The concept of faecal microbiota transplantation (FMT) was introduced to control recurrent infections. FMT can be defined as a nature-tailored probiotic to control recurrent infections. Basically, a faecal sample from a healthy donor is selected and infused into the diseased patients via colonoscopy, endoscopy, sigmoidoscopy, or enema [95]. FMT produced 90% benefit as a treatment option for diarrhea due to recurrent C. difficile infection. In 2013 the United States Food and Drug Administration categorized faecal samples as a biological, investigational tool for the purpose of a therapeutic agent [93]. Many researchers have shown the effectiveness of FMT in IBD, Crohn’s diseases, and ulcerative colitis, but important aspects of this treatment such as the screening and selection of healthy donors are still to be defined. FMT could also possibly be used against H. pylori infection (which may cause ulcers and gastric cancers), to minimize the effects of antibiotic use, particularly in the older adult population [96].

5. Conclusion

Gut microbial diversity declines with age and its function in metabolism and regulation of the immune system is reduced. This provides a chance for opportunistic pathogens to invade and inflame the gut giving rise to various diseases ranging from low-grade chronic ill health to those causing hospitalization and even death. Despite significant research on gut microbiota, the optimal therapy to reduce/prevent the dysbiosis in the older adults is yet to be identified. Diet plays a role as a manipulator of the gut microbiota throughout life and this may be particularly important in the older adults. The use of broad spectrum antibiotics almost certainly has an adverse effect on gut bacteria. We believe probiotic supplementation has significant potential to restore the diversity of the gut microbiota and improve immune function. However the specifics of supplementation, dosage and other parameters are still unclear. More well-conducted randomized studies on probiotics/prebiotics/synbiotics in the older adults are needed.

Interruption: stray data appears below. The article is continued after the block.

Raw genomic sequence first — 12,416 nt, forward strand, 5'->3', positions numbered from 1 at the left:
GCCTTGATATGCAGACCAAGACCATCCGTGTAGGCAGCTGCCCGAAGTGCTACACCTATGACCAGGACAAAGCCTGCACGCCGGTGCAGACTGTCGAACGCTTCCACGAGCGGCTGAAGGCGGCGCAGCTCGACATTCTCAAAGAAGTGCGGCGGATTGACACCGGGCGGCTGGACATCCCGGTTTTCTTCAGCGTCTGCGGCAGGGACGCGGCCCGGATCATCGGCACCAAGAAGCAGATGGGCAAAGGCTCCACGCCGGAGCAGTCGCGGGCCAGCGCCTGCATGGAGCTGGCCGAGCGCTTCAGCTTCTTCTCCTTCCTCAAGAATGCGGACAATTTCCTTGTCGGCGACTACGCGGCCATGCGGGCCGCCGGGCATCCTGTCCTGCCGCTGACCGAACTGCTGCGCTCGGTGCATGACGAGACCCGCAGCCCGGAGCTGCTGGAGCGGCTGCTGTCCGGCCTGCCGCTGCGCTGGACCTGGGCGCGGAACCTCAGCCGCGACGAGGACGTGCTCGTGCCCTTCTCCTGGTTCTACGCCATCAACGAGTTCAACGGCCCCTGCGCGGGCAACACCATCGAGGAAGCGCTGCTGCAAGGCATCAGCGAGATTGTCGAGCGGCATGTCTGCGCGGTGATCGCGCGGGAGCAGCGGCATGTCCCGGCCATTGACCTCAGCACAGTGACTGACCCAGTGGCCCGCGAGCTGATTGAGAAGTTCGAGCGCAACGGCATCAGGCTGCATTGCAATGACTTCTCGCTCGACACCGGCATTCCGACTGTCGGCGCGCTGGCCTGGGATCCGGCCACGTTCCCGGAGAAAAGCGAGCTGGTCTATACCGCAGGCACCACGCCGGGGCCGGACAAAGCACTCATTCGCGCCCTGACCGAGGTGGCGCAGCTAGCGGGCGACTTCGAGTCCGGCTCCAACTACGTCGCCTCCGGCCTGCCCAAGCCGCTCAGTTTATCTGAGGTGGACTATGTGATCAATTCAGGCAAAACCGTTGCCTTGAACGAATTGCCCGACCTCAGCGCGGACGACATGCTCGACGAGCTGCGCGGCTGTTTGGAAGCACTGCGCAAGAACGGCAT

Conflicts of Interest

The authors declare that there are no conflicts of interest regarding publication of this review.